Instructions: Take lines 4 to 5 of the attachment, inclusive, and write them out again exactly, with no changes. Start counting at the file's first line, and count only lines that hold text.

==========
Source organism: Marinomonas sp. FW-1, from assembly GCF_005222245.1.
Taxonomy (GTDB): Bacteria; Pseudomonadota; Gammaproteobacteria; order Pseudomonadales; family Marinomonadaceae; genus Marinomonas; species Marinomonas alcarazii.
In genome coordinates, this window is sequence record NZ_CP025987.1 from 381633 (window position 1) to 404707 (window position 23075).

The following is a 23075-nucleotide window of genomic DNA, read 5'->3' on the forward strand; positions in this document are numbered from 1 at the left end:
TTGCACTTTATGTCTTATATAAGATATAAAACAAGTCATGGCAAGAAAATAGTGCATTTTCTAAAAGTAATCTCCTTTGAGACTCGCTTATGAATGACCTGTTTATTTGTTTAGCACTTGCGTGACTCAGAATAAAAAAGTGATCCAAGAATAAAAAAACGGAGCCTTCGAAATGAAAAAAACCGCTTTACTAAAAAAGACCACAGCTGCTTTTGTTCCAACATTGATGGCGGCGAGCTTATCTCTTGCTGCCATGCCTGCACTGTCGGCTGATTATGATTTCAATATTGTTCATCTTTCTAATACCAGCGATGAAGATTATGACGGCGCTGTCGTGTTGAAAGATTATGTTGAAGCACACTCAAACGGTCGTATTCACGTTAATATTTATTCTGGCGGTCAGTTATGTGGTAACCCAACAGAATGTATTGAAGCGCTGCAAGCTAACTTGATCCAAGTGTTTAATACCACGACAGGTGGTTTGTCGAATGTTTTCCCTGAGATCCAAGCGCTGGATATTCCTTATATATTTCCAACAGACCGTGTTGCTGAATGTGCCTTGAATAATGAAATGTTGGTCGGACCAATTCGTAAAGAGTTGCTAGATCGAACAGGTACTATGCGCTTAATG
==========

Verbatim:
The following is a 23075-nucleotide window of genomic DNA, read 5'->3' on the forward strand; positions in this document are numbered from 1 at the left end:
TTGCACTTTATGTCTTATATAAGATATAAAACAAGTCATGGCAAGAAAATAGTGCATTTTCTAAAAGTAATCTCCTTTGAGACTCGCTTATGAATGACCTGTTTATTTGTTTAGCACTTGCGTGACTCAGAATAAAAAAGTGATCCAAGAATAAAAAAACGGAGCCTTCGAAATGAAAAAAACCGCTTTACTAAAAAAGACCACAGCTGCTTTTGTTCCAACATTGATGGCGGCGAGCTTATCTCTTGCTGCCATGCCTGCACTGTCGGCTGATTATGATTTCAATATTGTTCATCTTTCTAATACCAGCGATGAAGATTATGACGGCGCTGTCGTGTTGAAAGATTATGTTGAAGCACACTCAAACGGTCGTATTCACGTTAATATTTATTCTGGCGGTCAGTTATGTGGTAACCCAACAGAATGTATTGAAGCGCTGCAAGCTAACTTGATCCAAGTGTTTAATACCACGACAGGTGGTTTGTCGAATGTTTTCCCTGAGATCCAAGCGCTGGATATTCCTTATATATTTCCAACAGACCGTGTTGCTGAATGTGCCTTGAATAATGAAATGTTGGTCGGACCAATTCGTAAAGAGTTGCTAGATCGAACAGGTACTATGCGCTTAATG